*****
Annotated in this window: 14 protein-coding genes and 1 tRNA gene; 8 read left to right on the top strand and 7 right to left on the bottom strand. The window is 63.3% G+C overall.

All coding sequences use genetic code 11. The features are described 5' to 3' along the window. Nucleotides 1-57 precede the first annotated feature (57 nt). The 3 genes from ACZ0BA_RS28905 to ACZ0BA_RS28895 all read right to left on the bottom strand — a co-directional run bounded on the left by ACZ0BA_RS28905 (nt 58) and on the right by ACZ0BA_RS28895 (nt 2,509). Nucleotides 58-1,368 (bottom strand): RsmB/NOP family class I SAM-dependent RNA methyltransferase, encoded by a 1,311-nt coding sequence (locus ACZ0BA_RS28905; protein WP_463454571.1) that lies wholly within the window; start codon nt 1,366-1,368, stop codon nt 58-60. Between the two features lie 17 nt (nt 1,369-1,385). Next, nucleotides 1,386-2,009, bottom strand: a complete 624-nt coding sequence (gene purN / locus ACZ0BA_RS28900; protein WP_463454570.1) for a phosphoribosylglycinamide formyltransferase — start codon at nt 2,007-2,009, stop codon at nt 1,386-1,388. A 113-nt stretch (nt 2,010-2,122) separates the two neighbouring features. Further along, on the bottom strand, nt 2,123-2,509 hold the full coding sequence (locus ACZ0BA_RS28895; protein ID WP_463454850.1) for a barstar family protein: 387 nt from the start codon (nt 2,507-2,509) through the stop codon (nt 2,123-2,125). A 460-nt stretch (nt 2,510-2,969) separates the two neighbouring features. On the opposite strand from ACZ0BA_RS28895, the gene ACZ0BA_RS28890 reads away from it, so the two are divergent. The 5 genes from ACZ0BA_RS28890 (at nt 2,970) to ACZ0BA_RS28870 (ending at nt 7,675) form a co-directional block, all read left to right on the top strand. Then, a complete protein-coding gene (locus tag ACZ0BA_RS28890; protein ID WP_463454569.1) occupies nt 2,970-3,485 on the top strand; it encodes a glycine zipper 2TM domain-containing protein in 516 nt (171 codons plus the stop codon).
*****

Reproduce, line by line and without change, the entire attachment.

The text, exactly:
Annotated in this window: 14 protein-coding genes and 1 tRNA gene; 8 read left to right on the top strand and 7 right to left on the bottom strand. The window is 63.3% G+C overall.

All coding sequences use genetic code 11. The features are described 5' to 3' along the window. Nucleotides 1-57 precede the first annotated feature (57 nt). The 3 genes from ACZ0BA_RS28905 to ACZ0BA_RS28895 all read right to left on the bottom strand — a co-directional run bounded on the left by ACZ0BA_RS28905 (nt 58) and on the right by ACZ0BA_RS28895 (nt 2,509). Nucleotides 58-1,368 (bottom strand): RsmB/NOP family class I SAM-dependent RNA methyltransferase, encoded by a 1,311-nt coding sequence (locus ACZ0BA_RS28905; protein WP_463454571.1) that lies wholly within the window; start codon nt 1,366-1,368, stop codon nt 58-60. Between the two features lie 17 nt (nt 1,369-1,385). Next, nucleotides 1,386-2,009, bottom strand: a complete 624-nt coding sequence (gene purN / locus ACZ0BA_RS28900; protein WP_463454570.1) for a phosphoribosylglycinamide formyltransferase — start codon at nt 2,007-2,009, stop codon at nt 1,386-1,388. A 113-nt stretch (nt 2,010-2,122) separates the two neighbouring features. Further along, on the bottom strand, nt 2,123-2,509 hold the full coding sequence (locus ACZ0BA_RS28895; protein ID WP_463454850.1) for a barstar family protein: 387 nt from the start codon (nt 2,507-2,509) through the stop codon (nt 2,123-2,125). A 460-nt stretch (nt 2,510-2,969) separates the two neighbouring features. On the opposite strand from ACZ0BA_RS28895, the gene ACZ0BA_RS28890 reads away from it, so the two are divergent. The 5 genes from ACZ0BA_RS28890 (at nt 2,970) to ACZ0BA_RS28870 (ending at nt 7,675) form a co-directional block, all read left to right on the top strand. Then, a complete protein-coding gene (locus tag ACZ0BA_RS28890; protein ID WP_463454569.1) occupies nt 2,970-3,485 on the top strand; it encodes a glycine zipper 2TM domain-containing protein in 516 nt (171 codons plus the stop codon).